Nose: Very much like the sherry cask at first sniff with roasted malt, damp earth, orange peel and brine in the front. Just a bit of sweetness around the edges to signal the port cask. More sourness on subsequent sniffs—tart cherry and orange but also oak—and a nutty/beany note. With time the sour oak recedes and the tart cherry and orange resolve to apricot; some char too now. A few drops of water push the oak back altogether. Continue reading
Following a week of Kilchoman and a week of Jamaican rum, let’s do a week of Kilkerran. As you may know, Kilkerran is not the name of a distillery but the brand of whisky produced at the Glengyle distillery in Campbeltown. (See here for why the whisky produced there is sold under the name Kilkerran and not Glengyle.) Glengyle is owned by the same people who own Springbank and made in much the same way. Or at least so I assume as I find a lot in common between the whiskies produced at Springbank and the Kilkerrans I’ve tried—I suppose you could put this down to terroir if you believe in it in the context of whisky. The one I am tasting today is the sixth batch in their Kilkerran 8 CS series. I’ve previously reviewed Batch 1 (ex-bourbon), Batch 4 (re-charred oloroso sherry) and Batch 5 (first-fill oloroso sherry). Batch 6 is also from sherry casks but there doesn’t seem to be any further detail on cask type specified. It was released earlier this year which makes this quite a timely review by my standards. Let’s get into it. Continue reading
Let’s start the month with the closest thing there is to a sure thing in the world of Scotch whisky: a malt from the Springbank distillery. It’ll also kick off a week of reviews of official distillery releases.
This is the 2021 release of Springbank’s 10 yo, which is still their entry-level malt. The price has gone up quite a lot in just the last couple of years. I purchased two bottles in 2019 for $55 each; now the cheapest price I can see in the US appears to be about $85. Which is still a bargain compared to the prices asked for the now annual Local Barley releases, which have been of the same general age. I’ve liked all of those a lot and am curious to see how the regular 10 yo compares. The last of these that I reviewed was from the 2017 release (that was all the way back in 2018). I thought that was very good indeed and if this is as good I will be pleased. Let’s see. Continue reading
The first two entries in this week of peated whiskies that spent time in port casks were both from Islay, were both 8 years old, and were both distilled in 2013. Monday’s Bunnahabhain (bottled by Cadenhead) was double matured in a tawny port cask. Wednesday’s Kllchoman received a (presumably briefer) ruby port cask finish. Today’s Longrow (also bottled by Cadenhead) is both older than the other two by three years and spent far more time in a port cask: indeed, it was matured fully in a port cask. That may make it seem likely to be far more port-influenced than the others but it was also a refill port pipe. Depending on how many fills that port cask had gone through the port influence may in fact be quite muted. This is not my first review of a Longrow from a port cask—that would be the Longrow Red release from 2014 which was also a full-term port maturation, albeit in fresh port casks. I didn’t find that one—coincidentally also an 11 yo—to be overly wine-dominated but I also did not think it was anything so very special. Will this one be better? Let’s see. I did like both the Bunnahabhain and the Kilchoman a fair bit and it would be nice to end the week on a high note. Continue reading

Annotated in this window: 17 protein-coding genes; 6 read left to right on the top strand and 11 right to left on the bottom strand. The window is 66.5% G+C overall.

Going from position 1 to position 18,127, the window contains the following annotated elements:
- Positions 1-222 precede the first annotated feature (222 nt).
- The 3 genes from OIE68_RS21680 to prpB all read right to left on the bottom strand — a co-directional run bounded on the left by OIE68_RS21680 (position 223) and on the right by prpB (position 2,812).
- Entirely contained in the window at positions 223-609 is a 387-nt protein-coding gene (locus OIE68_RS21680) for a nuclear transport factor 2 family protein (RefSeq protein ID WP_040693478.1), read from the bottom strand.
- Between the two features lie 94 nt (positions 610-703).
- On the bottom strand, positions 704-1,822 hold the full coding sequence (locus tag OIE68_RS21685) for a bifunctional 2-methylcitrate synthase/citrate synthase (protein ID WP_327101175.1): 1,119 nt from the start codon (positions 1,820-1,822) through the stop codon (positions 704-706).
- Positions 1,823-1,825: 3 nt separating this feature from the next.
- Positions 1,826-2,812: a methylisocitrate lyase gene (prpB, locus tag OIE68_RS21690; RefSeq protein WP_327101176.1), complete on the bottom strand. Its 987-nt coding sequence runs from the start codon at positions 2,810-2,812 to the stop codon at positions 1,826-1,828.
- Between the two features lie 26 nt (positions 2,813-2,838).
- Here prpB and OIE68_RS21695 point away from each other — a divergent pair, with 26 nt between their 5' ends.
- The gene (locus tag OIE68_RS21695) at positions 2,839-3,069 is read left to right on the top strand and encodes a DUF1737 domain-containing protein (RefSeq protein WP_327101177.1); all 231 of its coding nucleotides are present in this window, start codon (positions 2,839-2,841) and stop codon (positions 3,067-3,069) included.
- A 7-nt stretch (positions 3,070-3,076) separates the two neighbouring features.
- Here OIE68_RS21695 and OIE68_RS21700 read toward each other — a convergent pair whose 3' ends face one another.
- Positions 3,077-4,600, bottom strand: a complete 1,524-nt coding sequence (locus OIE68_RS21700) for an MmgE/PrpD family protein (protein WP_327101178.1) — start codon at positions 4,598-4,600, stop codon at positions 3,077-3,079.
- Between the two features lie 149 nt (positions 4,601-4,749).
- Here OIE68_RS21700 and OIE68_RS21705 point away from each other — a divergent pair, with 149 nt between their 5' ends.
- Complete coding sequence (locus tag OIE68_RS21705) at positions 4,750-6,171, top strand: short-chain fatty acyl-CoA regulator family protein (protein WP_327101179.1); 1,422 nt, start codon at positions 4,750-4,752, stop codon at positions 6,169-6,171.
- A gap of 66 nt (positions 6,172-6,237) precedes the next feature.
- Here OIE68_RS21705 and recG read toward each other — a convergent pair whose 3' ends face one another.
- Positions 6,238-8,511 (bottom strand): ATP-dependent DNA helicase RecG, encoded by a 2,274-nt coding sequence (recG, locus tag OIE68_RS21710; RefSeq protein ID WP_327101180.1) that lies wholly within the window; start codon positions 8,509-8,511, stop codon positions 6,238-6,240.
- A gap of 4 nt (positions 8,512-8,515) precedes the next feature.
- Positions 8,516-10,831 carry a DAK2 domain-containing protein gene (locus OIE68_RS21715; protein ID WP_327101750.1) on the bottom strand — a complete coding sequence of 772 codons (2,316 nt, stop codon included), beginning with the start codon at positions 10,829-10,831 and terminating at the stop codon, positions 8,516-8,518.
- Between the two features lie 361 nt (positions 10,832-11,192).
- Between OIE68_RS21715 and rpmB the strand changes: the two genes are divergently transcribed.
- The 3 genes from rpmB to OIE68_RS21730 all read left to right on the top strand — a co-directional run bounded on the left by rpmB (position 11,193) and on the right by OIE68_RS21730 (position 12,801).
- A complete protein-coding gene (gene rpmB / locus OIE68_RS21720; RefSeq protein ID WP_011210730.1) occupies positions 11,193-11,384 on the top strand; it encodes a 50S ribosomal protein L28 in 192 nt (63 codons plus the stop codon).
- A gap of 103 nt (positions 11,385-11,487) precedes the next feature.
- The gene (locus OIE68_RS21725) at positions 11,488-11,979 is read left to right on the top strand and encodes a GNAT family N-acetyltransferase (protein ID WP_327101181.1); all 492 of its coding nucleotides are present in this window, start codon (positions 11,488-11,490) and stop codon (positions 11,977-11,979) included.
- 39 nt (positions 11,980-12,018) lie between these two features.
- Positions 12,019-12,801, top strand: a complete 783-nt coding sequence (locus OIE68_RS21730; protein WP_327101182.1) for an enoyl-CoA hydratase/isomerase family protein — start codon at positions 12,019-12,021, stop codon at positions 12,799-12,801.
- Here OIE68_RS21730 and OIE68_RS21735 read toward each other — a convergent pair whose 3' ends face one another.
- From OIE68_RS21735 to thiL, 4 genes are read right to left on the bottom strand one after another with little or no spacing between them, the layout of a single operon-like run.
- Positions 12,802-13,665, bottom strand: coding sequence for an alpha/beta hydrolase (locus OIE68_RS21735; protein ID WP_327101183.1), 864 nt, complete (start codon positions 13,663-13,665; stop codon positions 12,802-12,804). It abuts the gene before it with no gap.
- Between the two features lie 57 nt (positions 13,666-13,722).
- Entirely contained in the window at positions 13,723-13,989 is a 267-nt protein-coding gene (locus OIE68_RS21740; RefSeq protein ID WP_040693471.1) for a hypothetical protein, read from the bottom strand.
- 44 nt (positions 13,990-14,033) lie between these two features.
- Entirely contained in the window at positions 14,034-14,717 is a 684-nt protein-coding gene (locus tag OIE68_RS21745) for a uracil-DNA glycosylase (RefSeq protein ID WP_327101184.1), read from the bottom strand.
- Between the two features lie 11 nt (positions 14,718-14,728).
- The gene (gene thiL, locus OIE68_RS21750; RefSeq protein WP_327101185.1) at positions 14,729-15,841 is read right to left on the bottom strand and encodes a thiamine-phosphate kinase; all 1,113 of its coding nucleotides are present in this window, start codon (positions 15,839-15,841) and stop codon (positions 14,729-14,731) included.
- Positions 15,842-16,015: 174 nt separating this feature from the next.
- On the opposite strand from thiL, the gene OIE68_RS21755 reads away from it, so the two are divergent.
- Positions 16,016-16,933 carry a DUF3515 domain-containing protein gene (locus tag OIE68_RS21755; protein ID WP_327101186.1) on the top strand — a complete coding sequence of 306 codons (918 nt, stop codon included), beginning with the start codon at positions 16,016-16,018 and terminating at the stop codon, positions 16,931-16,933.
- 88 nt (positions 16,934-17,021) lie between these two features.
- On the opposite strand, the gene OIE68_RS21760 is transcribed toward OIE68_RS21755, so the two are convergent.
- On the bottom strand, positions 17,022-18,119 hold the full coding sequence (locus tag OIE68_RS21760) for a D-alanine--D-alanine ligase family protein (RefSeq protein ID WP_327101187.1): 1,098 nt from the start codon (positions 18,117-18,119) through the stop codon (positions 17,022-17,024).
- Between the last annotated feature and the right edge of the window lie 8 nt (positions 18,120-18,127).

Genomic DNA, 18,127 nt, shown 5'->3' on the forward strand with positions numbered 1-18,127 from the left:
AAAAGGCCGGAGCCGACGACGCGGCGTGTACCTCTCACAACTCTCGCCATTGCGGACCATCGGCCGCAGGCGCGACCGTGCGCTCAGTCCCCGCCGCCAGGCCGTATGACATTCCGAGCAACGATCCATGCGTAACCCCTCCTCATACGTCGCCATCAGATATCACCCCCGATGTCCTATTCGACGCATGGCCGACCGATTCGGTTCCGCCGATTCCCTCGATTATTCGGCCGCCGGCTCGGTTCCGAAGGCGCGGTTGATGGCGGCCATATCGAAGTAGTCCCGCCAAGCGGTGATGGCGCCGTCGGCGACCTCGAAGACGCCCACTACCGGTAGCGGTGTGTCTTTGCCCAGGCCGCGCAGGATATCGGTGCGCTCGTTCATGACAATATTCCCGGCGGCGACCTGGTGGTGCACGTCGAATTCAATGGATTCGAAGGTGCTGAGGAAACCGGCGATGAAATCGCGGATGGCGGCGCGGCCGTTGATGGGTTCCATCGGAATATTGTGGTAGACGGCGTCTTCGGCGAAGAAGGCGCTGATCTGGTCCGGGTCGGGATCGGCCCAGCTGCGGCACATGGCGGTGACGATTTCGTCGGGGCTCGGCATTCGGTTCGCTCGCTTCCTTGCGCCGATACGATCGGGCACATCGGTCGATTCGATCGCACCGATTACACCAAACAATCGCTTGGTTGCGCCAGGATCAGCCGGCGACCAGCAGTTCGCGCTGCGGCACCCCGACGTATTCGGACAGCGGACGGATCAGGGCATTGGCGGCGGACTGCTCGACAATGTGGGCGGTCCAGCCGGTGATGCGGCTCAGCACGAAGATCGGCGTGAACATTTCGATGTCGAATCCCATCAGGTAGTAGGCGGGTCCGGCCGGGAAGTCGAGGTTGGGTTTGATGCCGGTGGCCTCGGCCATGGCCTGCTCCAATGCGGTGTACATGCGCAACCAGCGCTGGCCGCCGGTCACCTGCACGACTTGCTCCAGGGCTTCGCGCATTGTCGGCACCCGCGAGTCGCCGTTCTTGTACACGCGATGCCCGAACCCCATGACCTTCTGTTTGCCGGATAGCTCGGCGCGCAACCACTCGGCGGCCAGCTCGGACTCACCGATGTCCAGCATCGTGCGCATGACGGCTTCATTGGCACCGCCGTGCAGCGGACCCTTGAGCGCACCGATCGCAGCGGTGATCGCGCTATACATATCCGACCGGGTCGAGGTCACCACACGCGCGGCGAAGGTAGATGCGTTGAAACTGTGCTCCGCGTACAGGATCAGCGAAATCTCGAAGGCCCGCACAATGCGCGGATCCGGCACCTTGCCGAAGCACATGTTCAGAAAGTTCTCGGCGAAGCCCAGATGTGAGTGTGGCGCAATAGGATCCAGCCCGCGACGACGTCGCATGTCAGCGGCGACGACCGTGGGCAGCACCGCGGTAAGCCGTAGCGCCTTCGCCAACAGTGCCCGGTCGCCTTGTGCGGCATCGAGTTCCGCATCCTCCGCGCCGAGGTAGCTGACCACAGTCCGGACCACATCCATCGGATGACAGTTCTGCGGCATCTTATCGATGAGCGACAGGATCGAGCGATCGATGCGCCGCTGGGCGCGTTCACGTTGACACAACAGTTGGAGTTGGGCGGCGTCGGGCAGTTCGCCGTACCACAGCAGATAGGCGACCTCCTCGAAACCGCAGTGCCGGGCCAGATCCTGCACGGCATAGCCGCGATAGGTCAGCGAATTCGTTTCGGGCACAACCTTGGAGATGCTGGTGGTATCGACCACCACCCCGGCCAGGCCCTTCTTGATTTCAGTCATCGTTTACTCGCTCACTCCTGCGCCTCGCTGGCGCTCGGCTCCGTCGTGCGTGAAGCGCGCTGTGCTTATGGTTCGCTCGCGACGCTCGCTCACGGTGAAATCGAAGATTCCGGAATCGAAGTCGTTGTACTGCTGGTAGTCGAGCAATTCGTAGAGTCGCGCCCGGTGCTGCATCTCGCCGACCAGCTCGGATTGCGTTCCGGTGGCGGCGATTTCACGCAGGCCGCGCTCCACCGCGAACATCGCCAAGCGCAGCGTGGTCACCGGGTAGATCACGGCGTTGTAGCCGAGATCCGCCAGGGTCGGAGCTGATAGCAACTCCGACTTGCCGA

Campbeltown week started out strong with the Kilkerran Work in Progress 1 and then hit a major pothole with a SMWS Glen Scotia 11, 2008 that ran completely counter to the quality and profile of all the other SMWS Glen Scotias I’ve reviewed in the last year. Here to set things right is a Longrow 18. This is from the 2014 release. By the way, the eventual symmetry in this week’s reviews was not planned. By which I mean I began with a Kilkerran released in 2009, moved on to a Glen Scotia released in 2019 (or maybe it was 2020) and am ending with a Longrow released right between those two in 2014. I purchased this bottle in 2015 and for some reason am only reviewing it in 2022. I am confident that it will set things right because the Longrow 18 is as close as you get to a sure thing in the world of single malt whisky (I’ve previously reviewed the 2008, 2011, 2019 and 2020 releases). Also, this is my third pour from the bottle and so I already know it is excellent. Prescience is easier when it follows experience. Continue reading
Yes, this is Campbeltown week. On Monday I reviewed a Kilkerran released in 2009; today I have a Glen Scotia released a decade later. What is time to me? A toy! A nothing! I move through it like a wayward god! Kneel before me!
Er, where was I? I’ve had a pretty good run with Glen Scotias bottled by the Scotch Malt Whisky Society in the last year and change. All have been from bourbon casks—and all have been releases in the vicinity of this one (93.138). Some have been truly excellent; none have come close to being bad. These have included, most recently, an 8 yo (93.145) that I clocked at 89 points and a 17 yo (93.140) that I thought was good for 88. And before that was a 12 yo (93.135) that I gave 87 points. That’s a pretty good spread across the sub-20 yo age spectrum. So I am confident that this one will anchor the middle of the week well. Let’s see if that proves to be the case. Continue reading
People who have come to single malt whisky more recently probably get impatient when people like me talk about how different things were 10-15 years ago in terms of selection and price. But what you don’t understand is the hardships we also went through then. For example, when Kilkerran started releasing their Work in Progress series annually in 2009 they didn’t put the years or any other identifying marks on the labels. The only way to know which was which was by the colour of the label. And as in that period you didn’t need to rush out within hours of release to be sure of getting a bottle of even limited releases—and could indeed wait a year or three before buying anything—you would often find yourself in a shop looking at a bottle of Kilkerran Work in Progress, trying to work out what colour the label was and whether it was one you already owned. This was, I tell you, a terrible, terrible hardship. No matter whatever else may have happened in the whisky world since, I think we can all be glad that nightmare is over. Continue reading